Wednesday, October 20

House Prices Are Falling For The Super-Rich, But That Doesn’t Work For The Rest Of Us | House prices

Hit? I’d like to speak to the pandemic manager, please. They promised me cheap properties, damn it. They told me that Covid had killed cities and no one wanted to live in them anymore. They told me that urban property prices would plummet. Well, it sure looks like someone forgot to report house prices. The last time I checked, and I do it several times a day, the main cities are still largely inaccessible.

To be fair, prices have fallen in New York’s ultra-luxury market. But do I care if an apartment that once cost $ 20 million now costs $ 17 million? No, this information is irrelevant to my lifestyle. Rents have also fallen from extremely exorbitant to simply exorbitant. But every time I Google “house prices” I get headlines like “house prices hit record highs”. The price of an average house in London, for example, is almost 10% higher than this time last year and has just surpassed £ 500,000 for the first time.

My partner, E, and I live in a one-bedroom apartment in Manhattan. Sometimes when E is on a Zoom call, I have to lie on my stomach and slide or roll on the floor so I can go from the living room to the kitchen without his colleagues seeing me. I mean, yeah, you could technically turn off your camera momentarily but sliding is more fun. Anyway, I love our apartment: while the place is not huge, it is perfect for our needs. Or at least it was until we decided to bring a child to this hellish world. At the beginning of E’s pregnancy, she was pretty nonchalant about how much space a baby would need. We’d just put a crib in the closet, I thought. Turns out, no, babies need ventilation. Also, babies grow. So we spend the weekends wandering around Brooklyn looking for a bigger place, which is why I have a sudden obsession with real estate.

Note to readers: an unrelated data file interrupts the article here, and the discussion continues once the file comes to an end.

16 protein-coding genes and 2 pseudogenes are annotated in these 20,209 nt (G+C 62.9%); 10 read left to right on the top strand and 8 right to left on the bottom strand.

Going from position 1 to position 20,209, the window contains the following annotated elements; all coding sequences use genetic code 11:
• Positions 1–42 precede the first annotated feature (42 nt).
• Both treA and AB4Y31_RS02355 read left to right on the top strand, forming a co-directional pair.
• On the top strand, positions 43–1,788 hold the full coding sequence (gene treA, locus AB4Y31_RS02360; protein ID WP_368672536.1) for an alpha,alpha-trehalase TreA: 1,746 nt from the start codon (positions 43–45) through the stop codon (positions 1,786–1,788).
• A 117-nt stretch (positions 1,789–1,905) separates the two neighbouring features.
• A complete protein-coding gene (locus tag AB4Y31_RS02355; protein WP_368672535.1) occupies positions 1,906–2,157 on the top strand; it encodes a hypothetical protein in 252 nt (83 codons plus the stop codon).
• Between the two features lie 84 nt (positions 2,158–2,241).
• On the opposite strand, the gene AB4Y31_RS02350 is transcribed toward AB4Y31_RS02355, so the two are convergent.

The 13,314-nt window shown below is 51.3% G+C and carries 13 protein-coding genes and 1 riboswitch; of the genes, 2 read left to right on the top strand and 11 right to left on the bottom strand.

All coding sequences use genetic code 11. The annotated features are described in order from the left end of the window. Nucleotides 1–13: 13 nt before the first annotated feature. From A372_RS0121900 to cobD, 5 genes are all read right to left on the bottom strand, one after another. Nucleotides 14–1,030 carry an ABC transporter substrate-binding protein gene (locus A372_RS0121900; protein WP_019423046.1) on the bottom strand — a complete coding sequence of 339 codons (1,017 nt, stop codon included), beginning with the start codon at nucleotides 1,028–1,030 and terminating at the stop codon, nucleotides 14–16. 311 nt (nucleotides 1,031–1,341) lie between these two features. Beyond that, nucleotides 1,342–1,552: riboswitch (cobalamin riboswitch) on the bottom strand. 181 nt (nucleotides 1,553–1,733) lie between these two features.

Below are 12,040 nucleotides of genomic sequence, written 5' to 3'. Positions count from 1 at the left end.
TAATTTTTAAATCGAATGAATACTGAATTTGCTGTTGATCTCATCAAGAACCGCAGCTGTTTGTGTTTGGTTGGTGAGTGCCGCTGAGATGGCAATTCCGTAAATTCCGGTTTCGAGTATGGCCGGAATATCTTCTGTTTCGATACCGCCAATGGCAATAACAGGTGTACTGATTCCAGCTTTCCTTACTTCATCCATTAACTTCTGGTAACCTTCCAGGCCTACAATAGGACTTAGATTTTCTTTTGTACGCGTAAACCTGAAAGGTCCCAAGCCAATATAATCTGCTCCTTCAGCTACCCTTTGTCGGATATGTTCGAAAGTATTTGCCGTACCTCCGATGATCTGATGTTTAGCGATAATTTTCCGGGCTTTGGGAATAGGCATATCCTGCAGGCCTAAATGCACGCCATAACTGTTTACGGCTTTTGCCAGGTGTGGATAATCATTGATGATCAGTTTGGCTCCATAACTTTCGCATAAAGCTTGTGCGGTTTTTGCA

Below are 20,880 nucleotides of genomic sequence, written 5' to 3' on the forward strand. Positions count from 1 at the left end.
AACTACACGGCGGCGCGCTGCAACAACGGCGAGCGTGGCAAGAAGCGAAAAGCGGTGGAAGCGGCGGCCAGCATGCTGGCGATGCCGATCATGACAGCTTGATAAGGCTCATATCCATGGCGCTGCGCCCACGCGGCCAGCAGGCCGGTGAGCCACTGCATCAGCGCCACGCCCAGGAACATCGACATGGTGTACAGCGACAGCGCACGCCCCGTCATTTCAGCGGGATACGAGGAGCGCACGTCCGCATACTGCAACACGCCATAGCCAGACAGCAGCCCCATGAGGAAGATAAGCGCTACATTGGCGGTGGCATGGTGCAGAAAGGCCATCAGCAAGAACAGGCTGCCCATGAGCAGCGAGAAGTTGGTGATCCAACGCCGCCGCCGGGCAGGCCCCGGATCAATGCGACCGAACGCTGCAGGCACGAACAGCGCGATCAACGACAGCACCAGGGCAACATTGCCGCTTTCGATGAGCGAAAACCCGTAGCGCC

Here’s a fun thing I’ve learned from looking at a million apartments: Kitchens are dying out. They don’t seem to exist in some of the newer places we’ve seen. There is only one giant fridge in the living room and enough counter space to prepare your food to go. Another thing I’ve learned: many Americans are unfamiliar with the British expression, “There is not enough room to swing a cat.” Saying this out loud during an open house will get you some alarmed looks.

In New York, Brooklyn used to be the place you moved to when you needed space, but now it’s completely unaffordable, so I started looking further afield. Like those towns in Italy where you can buy a house for € 1. OR Northwest Arkansas, which has been offering people $ 10,000 (and a free bike) to move there. Y Tulsa, Oklahoma, which also pays $ 10,000 (but not a free bike) to anyone willing to move there. Unfortunately, I don’t think moving to the Bible belt is the best idea when you’re a Jewish-Palestinian lesbian couple. The money we would save on housing would end up being spent on therapy for our children.

Anyway, we’re taking a break from home hunting. I was watching the movie Cloverfield the other day and realized that I had reached a level of obsession that was decidedly unhealthy: the monster was taking over Manhattan and was eating everyone in sight, and all I could think of was, “Hmmm I wonder if I would be able to get a bargain in Brooklyn after the monster attack? I didn’t actually finish the movie so I don’t know how it ends. But I wouldn’t be surprised if the monster had babies and was forced to move to the Northwest from Arkansas.

• Arwa Mahdawi is a columnist for The Guardian

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